June 20, 2014 at 1:00 am


Defend your trees with good watering system

Newly planted trees should be watered differently than mature ones. (PhotoDisc)

The weather has taken a terrible toll on the trees in our landscapes in the past couple of years. Storm damage, winterkill and drought are all factors. And drought-stressed trees attract pests and disease.

One of the best things we can do to help our trees defend themselves is keep them watered.

Most of the feeder roots that take up moisture for established trees reside in the top 4 to 10 inches of soil, and as trees mature, the roots spread well beyond their canopies. If not watered in an extended drought, the fine root hairs die, putting the root structure of the tree out of balance with the canopy, and leaf and needle loss and branch dieback result. It can take two to three years for trees to show the effects of drought stress.

Wilting, leaf loss, early coloration, needle drop, discoloration and/or scorching of leaves are all indications of lack of water.

The technique for watering a newly planted tree is much different than an established tree because all the roots of new trees are located in the rootball. Because the roots are sucking water from that area, the root ball will dry out more quickly and should be watered more frequently than established trees or shrubs in the area. In high heat, that may be twice a week.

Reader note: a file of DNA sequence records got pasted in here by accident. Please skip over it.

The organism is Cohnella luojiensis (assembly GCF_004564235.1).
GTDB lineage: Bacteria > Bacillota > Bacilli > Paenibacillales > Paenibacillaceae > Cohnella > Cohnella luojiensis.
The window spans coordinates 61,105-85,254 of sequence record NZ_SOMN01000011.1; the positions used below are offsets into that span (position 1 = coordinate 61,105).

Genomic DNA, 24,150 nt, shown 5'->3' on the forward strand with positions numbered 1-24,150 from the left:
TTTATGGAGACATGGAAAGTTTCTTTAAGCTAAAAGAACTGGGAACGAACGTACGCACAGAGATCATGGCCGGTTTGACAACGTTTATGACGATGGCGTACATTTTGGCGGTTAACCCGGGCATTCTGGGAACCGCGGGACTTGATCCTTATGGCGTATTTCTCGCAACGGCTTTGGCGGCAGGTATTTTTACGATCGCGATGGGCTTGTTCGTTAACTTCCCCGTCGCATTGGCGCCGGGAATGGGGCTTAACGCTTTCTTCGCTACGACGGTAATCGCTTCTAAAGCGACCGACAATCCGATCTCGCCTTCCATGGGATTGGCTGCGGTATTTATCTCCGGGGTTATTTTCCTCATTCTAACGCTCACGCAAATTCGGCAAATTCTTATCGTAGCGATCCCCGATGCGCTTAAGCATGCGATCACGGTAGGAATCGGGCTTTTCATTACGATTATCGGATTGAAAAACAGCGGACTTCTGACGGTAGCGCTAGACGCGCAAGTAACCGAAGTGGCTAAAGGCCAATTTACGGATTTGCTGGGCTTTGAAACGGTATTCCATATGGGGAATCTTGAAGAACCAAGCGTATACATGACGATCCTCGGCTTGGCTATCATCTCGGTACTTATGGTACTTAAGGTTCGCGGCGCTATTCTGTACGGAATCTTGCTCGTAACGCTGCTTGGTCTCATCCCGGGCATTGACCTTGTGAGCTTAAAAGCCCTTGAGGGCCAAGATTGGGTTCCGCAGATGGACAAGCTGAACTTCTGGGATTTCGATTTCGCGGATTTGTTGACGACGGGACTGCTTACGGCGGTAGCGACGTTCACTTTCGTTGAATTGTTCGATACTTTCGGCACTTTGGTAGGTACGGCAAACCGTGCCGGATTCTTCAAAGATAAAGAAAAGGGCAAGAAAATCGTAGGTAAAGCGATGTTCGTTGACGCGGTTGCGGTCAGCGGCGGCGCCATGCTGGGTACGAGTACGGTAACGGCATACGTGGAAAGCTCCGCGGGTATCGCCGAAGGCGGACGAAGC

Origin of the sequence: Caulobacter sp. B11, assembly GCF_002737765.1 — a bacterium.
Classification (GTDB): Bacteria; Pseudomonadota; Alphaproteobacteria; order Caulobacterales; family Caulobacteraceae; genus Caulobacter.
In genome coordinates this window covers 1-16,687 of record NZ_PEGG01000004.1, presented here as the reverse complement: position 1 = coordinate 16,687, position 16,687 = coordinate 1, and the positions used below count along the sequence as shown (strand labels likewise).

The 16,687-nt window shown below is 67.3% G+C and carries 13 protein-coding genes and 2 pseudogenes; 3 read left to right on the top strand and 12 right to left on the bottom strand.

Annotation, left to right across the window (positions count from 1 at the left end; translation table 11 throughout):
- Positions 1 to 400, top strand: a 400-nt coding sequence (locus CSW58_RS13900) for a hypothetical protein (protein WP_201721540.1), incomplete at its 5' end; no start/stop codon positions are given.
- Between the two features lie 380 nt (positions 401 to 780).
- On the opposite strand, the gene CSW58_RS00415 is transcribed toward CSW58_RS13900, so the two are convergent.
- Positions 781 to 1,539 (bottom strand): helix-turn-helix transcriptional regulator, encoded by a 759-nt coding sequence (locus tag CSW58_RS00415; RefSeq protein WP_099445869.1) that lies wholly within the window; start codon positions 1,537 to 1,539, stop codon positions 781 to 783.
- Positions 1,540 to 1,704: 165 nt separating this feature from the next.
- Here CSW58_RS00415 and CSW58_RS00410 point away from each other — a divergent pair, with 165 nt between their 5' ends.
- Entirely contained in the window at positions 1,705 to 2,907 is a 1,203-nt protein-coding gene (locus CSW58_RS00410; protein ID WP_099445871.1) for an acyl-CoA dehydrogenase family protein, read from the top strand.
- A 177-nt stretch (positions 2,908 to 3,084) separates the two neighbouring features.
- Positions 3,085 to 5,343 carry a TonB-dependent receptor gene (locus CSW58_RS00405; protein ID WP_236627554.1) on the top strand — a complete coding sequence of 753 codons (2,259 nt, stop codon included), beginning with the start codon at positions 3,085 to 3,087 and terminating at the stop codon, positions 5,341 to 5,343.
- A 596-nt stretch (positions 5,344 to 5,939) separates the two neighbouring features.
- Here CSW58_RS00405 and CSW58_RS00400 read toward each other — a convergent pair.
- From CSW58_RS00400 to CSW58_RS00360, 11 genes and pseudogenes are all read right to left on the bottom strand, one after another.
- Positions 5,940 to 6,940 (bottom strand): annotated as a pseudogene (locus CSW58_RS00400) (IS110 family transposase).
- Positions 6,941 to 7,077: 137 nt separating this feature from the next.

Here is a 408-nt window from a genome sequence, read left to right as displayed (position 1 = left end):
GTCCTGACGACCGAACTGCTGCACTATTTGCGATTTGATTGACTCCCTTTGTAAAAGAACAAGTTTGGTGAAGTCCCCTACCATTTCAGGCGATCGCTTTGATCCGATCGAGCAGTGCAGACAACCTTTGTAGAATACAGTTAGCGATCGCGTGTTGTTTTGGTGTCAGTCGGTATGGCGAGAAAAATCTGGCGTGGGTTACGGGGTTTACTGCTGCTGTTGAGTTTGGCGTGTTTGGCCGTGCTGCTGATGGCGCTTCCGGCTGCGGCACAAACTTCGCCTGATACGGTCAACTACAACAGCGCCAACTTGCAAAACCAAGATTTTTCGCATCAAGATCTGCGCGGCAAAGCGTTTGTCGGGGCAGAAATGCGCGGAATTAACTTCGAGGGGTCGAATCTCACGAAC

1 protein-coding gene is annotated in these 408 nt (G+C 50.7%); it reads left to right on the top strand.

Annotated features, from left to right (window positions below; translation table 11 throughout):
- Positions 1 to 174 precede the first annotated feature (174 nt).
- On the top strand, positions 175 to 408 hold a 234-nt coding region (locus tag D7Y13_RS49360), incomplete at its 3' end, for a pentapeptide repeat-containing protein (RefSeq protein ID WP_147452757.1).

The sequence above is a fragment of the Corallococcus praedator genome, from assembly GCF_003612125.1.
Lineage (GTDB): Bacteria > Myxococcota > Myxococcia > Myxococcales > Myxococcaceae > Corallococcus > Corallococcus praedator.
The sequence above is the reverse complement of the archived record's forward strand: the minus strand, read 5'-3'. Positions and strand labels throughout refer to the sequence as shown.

Putting a bubbler or sprinkler at the base of a mature tree is not effective and can cause disease. Better to set the sprinkler so the water pattern hits the outer half of the area under the canopy and beyond. A mature tree can develop a root spread of 1 to 4 times the width of the canopy.

Mature trees should be watered to a depth of 18 to 36 inches. Shallow watering can result in surface root development.

There are no rules regarding how long or often trees should be watered because the soil in every landscape is different. Tree roots need oxygen as well as water to thrive, so watering until the ground is sodden can cause root rot. Clay soil drains slowly and holds water longer than sandy soil. I use a moisture meter to measure the depth of saturation.

Appearances: Join me on the Grosse Pointe Garden Walk from 2-4 p.m. Saturday. I will be with perennial expert Susan Martin in the garden of Peter and Kelly Oliver to answer your garden questions. Garden walk tickets are $12 pretour and $15 on tour day. For information, call the Grosse Pointe War Memorial at (313) 881-7511.

Nancy Szerlag is a master gardener and Metro Detroit freelance writer. Her column appears Fridays in Homestyle. Email her at Szerlag @earthlink.net. You can also read her previous columns at detroitnews.com/homestyle.